Everyone is at Risk for Hypertension and it Can Happen at Any Age

high blood pressure

Dr. Bayo Curry-Winchell, Urgent Care Medical Director and Physician, Carbon Health and Saint Mary's Hospital tells us, "Hypertension, also referred to as elevated blood pressure can affect anyone at any age. There are several factors that can increase your risk for developing the disease including age, family history, smoking, and living a non-active lifestyle. It is important to mention, race is a social construct that does not increase or decrease the risks of developing hypertension."

The CDC says, "High blood pressure doesn't just happen to older adults. Nearly 1 in 4 adults aged 20 to 44 have high blood pressure. High blood pressure is a leading cause of stroke, a condition that is on the rise among younger people. Experts think the increased risk for stroke in this age group is a direct result of the rising rates of obesity, high blood pressure, and type 2 diabetes—conditions that are preventable and treatable."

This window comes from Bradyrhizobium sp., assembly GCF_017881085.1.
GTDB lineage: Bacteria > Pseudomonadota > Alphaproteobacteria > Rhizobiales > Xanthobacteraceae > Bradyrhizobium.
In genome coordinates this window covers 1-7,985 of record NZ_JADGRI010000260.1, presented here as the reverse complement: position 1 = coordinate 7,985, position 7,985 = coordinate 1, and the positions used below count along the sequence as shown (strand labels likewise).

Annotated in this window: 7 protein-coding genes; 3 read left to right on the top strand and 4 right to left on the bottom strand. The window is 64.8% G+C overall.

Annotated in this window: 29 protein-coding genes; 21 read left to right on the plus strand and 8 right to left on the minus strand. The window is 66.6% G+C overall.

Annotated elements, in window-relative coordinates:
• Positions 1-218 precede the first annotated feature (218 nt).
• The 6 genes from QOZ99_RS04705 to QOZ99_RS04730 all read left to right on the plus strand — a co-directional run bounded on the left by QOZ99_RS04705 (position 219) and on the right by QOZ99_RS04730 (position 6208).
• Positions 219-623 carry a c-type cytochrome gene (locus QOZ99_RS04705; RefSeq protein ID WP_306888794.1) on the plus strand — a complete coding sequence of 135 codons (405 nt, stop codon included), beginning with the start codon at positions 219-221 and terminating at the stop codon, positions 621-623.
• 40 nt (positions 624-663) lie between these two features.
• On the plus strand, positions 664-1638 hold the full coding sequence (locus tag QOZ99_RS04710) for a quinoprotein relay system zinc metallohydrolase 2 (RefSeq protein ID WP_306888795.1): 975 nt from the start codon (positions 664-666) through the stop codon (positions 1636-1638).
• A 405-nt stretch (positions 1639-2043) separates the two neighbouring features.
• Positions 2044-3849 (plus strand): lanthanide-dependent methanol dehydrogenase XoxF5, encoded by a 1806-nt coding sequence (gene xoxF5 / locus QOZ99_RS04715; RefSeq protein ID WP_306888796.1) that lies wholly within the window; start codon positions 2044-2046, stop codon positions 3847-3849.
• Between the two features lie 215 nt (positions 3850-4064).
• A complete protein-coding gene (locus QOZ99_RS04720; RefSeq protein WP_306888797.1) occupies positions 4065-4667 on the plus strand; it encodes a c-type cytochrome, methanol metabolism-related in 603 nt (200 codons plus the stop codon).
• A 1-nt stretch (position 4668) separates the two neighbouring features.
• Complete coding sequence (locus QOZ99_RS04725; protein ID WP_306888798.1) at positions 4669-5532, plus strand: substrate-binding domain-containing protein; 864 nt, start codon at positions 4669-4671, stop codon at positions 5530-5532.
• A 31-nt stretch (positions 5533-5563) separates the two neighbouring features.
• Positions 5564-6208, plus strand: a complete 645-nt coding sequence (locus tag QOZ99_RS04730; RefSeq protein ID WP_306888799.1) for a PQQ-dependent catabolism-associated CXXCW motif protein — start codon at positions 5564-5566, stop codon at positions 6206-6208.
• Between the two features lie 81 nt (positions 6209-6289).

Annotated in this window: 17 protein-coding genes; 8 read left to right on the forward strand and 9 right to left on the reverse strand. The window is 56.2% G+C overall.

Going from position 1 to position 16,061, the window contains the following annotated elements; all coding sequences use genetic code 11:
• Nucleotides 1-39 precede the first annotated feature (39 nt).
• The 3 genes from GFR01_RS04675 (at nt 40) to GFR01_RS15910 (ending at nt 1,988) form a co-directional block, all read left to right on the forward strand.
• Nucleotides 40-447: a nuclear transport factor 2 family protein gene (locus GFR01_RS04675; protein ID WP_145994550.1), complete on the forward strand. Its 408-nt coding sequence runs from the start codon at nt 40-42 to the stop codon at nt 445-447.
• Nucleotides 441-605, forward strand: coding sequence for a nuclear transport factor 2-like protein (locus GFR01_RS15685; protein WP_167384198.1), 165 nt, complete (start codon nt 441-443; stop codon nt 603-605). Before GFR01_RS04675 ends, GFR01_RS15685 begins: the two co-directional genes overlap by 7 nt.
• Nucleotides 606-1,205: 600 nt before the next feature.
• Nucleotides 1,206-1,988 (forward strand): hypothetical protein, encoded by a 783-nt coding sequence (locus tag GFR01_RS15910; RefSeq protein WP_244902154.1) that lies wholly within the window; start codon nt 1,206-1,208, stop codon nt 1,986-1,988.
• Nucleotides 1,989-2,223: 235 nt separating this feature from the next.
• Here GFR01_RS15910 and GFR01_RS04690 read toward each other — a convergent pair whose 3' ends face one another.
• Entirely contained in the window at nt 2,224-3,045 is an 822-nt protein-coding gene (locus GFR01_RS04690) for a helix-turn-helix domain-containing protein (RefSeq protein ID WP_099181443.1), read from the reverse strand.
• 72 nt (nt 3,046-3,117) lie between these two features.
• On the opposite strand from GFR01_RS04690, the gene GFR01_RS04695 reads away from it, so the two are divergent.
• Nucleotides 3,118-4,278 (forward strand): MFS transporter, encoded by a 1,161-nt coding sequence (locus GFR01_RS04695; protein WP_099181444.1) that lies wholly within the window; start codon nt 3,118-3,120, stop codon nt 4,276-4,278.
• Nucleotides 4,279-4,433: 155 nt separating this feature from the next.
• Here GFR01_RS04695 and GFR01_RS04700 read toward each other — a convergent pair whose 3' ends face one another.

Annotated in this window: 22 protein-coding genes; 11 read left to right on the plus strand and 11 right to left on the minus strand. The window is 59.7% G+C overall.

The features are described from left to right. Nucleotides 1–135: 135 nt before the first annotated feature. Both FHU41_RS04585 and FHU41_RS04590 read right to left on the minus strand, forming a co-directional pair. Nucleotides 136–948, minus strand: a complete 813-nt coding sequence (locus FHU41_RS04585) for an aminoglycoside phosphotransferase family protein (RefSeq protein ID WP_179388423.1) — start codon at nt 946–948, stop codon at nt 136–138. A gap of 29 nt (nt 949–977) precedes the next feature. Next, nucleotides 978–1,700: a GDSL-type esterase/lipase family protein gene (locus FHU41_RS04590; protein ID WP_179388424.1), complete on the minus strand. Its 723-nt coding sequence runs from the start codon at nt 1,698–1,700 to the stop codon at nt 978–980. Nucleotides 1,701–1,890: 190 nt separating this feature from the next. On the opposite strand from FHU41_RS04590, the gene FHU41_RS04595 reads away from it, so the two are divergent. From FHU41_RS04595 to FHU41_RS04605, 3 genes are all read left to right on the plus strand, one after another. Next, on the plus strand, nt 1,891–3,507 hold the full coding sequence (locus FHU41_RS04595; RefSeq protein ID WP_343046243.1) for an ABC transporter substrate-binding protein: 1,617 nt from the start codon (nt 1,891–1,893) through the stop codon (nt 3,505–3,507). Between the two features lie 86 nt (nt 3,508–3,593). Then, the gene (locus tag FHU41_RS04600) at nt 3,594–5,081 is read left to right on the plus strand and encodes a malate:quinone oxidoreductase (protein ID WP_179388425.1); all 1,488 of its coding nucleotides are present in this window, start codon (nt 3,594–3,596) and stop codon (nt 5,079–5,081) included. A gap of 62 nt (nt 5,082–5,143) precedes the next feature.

In addition, high blood pressure has been linked to dementia, according to the CDC. "Recent studies show that high blood pressure is linked to a higher risk for dementia, a loss of cognitive function.Timing seems to matter. Evidence suggests that having uncontrolled high blood pressure during midlife (ages 44 to 66) creates a higher risk for dementia later in life. The takeaway? It's never too early to start thinking about your blood pressure and taking steps to manage your high blood pressure."


Signs of Hypertension

woman measures her blood pressure.